Slowdown doesn’t faze cyclists — WSDOT cuts shadow service by half, but bike commuters remain determined

Dennis Pierce enters the Department of Transportation work zone on SR-3 accompanied by the project’s shadow vehicle Tuesday. Tuesday was the first day of the DOT using just one shadow vehicle at the project. - Tom James/staff photo
Dennis Pierce enters the Department of Transportation work zone on SR-3 accompanied by the project’s shadow vehicle Tuesday. Tuesday was the first day of the DOT using just one shadow vehicle at the project.
— image credit: Tom James/staff photo

Bicycle commuters at Puget Sound Naval Shipyard will faced a new development on their SR-3 ride to work Tuesday morning, as the state Department of Transportation cut its unique “shadow car” program by half.

Jerry Moore, DOT project manager overseeing the SR-3 road work, said Thursday that the service was being scaled back from two cars to one roving car, but that the hours when the car would be available were staying the same.

The cars escort cyclists through a quarter-mile section of SR-3 that is temporarily without shoulders during work to prevent rockfall from nearby cliffs.

“We’re going down to one vehicle,” said Moore, “because we have a track record of how many bicycles are going through, and we should be able to cover that with one vehicle.”

Steve Roark,  DOT assistant region administrator for construction, said that about 11 cyclists per day had been counted going through the area in the first five days of the project.

Cyclists were counted in both directions, he said, so the number is for total trips through the work zone, not necessarily the actual number of individuals moving through the area.

“We expect to have service every 10 minutes. That could be affected by heavy traffic volumes, but I think that’s a reasonable expectation,” Roark said.

Moore said the move represented the second cut to the service since the start of the project about two weeks ago.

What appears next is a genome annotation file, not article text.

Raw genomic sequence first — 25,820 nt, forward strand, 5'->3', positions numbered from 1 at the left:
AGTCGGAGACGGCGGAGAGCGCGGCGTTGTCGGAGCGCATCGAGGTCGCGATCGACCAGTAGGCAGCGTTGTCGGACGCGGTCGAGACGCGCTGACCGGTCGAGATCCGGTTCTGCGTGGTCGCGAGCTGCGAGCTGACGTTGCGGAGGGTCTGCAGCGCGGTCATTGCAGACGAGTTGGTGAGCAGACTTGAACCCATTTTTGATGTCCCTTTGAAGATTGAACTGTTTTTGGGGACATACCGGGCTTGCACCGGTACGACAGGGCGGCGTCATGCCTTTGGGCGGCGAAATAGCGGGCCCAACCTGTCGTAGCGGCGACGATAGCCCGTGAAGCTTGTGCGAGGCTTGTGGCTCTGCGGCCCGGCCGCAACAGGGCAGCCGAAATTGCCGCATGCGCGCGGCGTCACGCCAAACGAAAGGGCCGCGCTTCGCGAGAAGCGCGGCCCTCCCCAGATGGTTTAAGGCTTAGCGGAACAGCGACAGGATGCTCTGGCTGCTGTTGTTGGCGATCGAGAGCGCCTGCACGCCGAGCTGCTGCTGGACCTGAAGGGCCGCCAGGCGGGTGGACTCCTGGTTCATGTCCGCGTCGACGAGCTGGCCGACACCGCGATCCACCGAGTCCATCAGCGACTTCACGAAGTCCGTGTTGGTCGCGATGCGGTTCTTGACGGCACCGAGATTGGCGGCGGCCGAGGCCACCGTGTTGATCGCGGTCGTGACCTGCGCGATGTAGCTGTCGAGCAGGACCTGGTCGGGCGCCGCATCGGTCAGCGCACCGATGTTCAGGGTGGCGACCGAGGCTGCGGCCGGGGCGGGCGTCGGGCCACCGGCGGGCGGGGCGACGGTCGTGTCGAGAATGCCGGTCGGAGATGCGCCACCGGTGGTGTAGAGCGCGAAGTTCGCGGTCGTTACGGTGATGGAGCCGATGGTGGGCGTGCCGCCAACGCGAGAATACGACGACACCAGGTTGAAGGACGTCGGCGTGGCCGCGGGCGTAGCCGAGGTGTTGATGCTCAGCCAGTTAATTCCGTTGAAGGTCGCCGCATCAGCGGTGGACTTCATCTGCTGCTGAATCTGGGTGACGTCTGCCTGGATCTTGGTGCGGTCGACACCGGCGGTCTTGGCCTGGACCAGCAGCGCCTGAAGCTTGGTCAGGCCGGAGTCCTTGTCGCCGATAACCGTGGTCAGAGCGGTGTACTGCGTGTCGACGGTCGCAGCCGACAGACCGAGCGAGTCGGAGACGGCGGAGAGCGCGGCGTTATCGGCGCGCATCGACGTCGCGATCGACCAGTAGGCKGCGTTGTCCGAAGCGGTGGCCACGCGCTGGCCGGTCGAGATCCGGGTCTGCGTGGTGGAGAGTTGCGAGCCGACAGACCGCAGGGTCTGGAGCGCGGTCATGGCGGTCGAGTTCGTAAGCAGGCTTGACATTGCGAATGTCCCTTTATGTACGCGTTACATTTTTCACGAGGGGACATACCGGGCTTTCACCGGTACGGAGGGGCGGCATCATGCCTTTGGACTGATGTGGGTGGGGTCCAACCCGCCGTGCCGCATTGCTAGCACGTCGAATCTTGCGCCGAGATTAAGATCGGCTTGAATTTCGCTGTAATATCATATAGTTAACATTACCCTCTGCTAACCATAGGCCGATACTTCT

Initially, he said, DOT provided four vehicles in response to predictions by local cycle advocates of a large number of cyclists moving through the area.

When the number moving through appeared to be smaller, he said, they scaled back to two vehicles.

The vehicles cost the state $78 per hour, Moore said. They operate between 6 and 9 a.m. and between 3 and 6 p.m., a total of six hours. The reduction will save the state more than $13,000 on the project.

Shadows helpful

Cyclists using the corridor had mixed feelings about the change Thursday.

Suzanne Diesen, who said she rides from Port Orchard to the shipyard three or four days per week and uses the shadow vehicles every day, said that she thought the cut was a bad idea, but that she would try waiting for the shadow vehicles.

Ten minutes wouldn’t be too long to wait, she said, but fifteen would. If the wait stretched beyond that, Diesen said she would probably consider using another mode of transportation.

“That’s a long time to stand [next to] traffic,” said Diesen. “And when you wait you cool down. I like to keep moving.”

Diesen said that overall she felt like the shadow cars were very helpful, and that she hadn’t had any negative interactions with drivers.

“I just ride up, signal the guy, and he follows me. It works like clockwork,” she said. “It is so dangerous otherwise.”

Another shipyard commuter, Dennis Pierce, said he only rides with the shadow car on about half of his 10 weekly trips through the zone now, the rest of the time riding in traffic on his own. But, he said, he plans to start using the shadow car more when the weather, and the visibility, deteriorates later in the month.

“That’s what the escort car provides for you besides shielding, is visibility,” said Pierce.

Pierce said one of the main reasons he often doesn’t use the shadow car now is that he doesn’t feel certain it will return to pick him up. At least once, he said, he has arrived during its posted hours of operation but not seen the shadow vehicle. If the shadow car is there, he said, he uses it, but if not he continues without it.

Once the weather deteriorates, though, Pierce said, he will start waiting for the escort.

“The risk is just too high. In the dry the cars can see me, but in the rain and the dark, I don’t want to chance it.”

If the escort is unreliable, he said, he will start taking the foot ferry.

Diesen agreed. “There’s so little space for a person to ride,” she said.

“People are groggy in the morning and want to go fast. Without that vehicle there it would be very dangerous and I would not want to ride my bike.”

Cliff Olin, a cycling advocate at PSNS who has represented shipyard commuters at meetings with the DOT, said that despite negative reports in local media, what direct feedback he has received on the shadow cars has been positive.

Olin said he thought the DOT move was driven partly by that negative coverage, but that he didn’t feel cyclists were losers in the change.

“We understood when we set it up that it would be a work in progress,” Olin said.

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